Lower Vitamin D Levels Predict Poor Survival Outcomes in Melanoma


In patients with melanoma, lower vitamin D levels were associated with poorer survival outcomes, according to a prospective study, independent of C-reactive protein levels.

In patients with melanoma, lower 25-hydroxyvitamin D (vitamin D) levels were associated with poorer survival outcomes, according to a prospective study. This association was independent of C-reactive protein (CRP) levels.

“Vitamin D has anti-inflammatory properties, has antiproliferative effects on melanoma cells, can inhibit tumor growth and tumor invasiveness, and promotes melanoma cell DNA repair,” wrote study authors led by Jeffrey E. Lee, MD, of the University of Texas MD Anderson Cancer Center in Houston. Studies on intake or blood levels of vitamin D and melanoma risk, however, have yielded inconsistent results.

In the new study, researchers conducted a prospective analysis that accounted for important confounders including CRP, which is a marker of inflammatory response that is associated with melanoma outcomes. The study included 1,042 melanoma patients; the results were published online ahead of print in the Journal of Clinical Oncology.

Vitamin D levels were considered sufficient if they ranged between 30 and 100 ng/mL. Overall, the median level in this cohort was 25 ng/mL, and 24.6% of patients had a vitamin D level below 20 ng/mL. Levels did not vary significantly over increasing time from diagnosis.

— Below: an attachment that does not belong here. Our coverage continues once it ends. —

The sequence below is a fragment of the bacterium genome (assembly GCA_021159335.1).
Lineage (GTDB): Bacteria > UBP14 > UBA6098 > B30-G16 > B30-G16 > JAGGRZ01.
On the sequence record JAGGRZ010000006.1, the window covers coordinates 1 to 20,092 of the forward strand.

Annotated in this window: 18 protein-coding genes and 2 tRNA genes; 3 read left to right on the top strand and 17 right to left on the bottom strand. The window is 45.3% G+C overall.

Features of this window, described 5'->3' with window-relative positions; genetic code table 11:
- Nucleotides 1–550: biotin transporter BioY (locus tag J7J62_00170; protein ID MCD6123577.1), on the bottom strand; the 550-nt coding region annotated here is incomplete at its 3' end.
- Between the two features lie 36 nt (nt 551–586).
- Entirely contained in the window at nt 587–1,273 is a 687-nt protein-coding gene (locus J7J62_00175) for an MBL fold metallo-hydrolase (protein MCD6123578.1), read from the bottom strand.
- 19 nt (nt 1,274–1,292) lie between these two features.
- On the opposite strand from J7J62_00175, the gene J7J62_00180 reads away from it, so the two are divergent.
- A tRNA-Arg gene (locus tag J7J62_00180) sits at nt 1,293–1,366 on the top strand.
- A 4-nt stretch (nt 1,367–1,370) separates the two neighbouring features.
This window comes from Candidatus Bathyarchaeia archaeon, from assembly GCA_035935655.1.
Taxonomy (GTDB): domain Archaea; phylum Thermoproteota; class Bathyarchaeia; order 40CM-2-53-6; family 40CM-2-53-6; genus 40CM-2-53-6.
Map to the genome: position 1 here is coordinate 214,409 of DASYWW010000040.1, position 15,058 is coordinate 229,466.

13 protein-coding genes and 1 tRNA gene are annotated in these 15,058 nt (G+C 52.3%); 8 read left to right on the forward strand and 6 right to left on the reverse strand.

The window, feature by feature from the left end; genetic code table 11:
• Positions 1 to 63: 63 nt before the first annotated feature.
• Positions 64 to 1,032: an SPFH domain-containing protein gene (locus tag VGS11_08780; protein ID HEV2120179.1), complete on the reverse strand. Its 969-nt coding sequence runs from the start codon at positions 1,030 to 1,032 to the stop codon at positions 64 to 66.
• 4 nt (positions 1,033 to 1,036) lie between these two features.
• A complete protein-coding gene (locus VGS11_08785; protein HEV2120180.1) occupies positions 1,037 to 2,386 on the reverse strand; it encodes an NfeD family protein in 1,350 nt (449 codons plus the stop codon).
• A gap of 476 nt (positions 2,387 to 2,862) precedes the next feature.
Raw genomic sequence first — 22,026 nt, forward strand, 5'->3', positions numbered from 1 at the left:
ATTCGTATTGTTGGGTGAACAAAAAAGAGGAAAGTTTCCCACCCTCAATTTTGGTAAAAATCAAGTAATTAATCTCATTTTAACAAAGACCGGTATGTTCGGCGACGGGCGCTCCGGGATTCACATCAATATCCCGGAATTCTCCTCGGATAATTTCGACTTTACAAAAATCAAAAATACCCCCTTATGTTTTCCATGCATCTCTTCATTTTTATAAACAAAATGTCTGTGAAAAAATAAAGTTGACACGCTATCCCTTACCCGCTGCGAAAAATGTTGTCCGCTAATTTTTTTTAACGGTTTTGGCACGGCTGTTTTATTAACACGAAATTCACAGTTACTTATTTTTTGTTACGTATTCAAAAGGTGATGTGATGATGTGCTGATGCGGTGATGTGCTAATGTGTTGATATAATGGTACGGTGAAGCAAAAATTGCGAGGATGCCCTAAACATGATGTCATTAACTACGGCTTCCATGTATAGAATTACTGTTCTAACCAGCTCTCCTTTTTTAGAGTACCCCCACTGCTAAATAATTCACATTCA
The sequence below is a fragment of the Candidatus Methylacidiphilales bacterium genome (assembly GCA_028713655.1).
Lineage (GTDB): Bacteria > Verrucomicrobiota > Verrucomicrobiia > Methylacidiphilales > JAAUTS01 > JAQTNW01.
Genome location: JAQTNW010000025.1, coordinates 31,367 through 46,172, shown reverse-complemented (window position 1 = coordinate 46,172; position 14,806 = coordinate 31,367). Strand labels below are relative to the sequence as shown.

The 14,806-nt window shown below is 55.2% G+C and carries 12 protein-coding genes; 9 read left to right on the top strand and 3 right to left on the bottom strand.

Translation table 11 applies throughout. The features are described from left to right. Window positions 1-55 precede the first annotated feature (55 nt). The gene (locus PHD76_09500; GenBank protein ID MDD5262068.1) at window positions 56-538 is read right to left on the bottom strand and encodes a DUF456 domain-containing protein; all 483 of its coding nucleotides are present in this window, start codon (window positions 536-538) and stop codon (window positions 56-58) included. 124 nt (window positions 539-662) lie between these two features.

Several factors were significantly associated with vitamin D levels. They were higher when blood was drawn in the spring or summer compared to fall or winter (26.39 ng/mL vs 23.59 ng/mL; P < .001), and lower with increasing patient age and increasing CRP levels. Patients with an ulcerated primary tumor and with advanced disease also had lower vitamin D levels.

On a multivariate analysis that adjusted for age, sex, disease stage, blood draw season, and CRP, vitamin D levels remained significantly associated with survival outcomes. The hazard ratio (HR) for overall survival was 1.02 per unit decrease of vitamin D (95% CI, 1.01–1.04; P = .005). Similarly, the HR for melanoma-specific survival was 1.02 per unit decrease (95% CI, 1.00–1.04; P = .048), and 1.02 for disease-free survival (95% CI, 1.00–1.04; P = .04327).

Using 20 ng/mL as a clinical cutoff, those with deficient vitamin D levels had a significantly poorer OS than those above that mark, with an HR of 1.44 (95% CI, 1.13–1.85; P = .0036). The same was true for melanoma-specific survival, with an HR of 1.37 (95% CI, 1.00–1.87; P = .0475), but not for disease-free survival, with an HR of 1.12 (95% CI, 0.77–1.62; P = .5644). A further analysis showed that using 16 ng/mL might be the best clinical cutoff point for vitamin D levels.

“The current investigation is the first, to our knowledge, to report a significant, independent association between lower vitamin D levels and poorer melanoma survival after adjustment for the influence of the [systematic inflammatory response] through simultaneous measurement of CRP,” the authors concluded. “A coordinated investigation of the mechanisms responsible for the independent association of these two important inflammatory biomarkers with outcomes in patients with melanoma is likely to be clinically relevant and may have implications for other cancers.”

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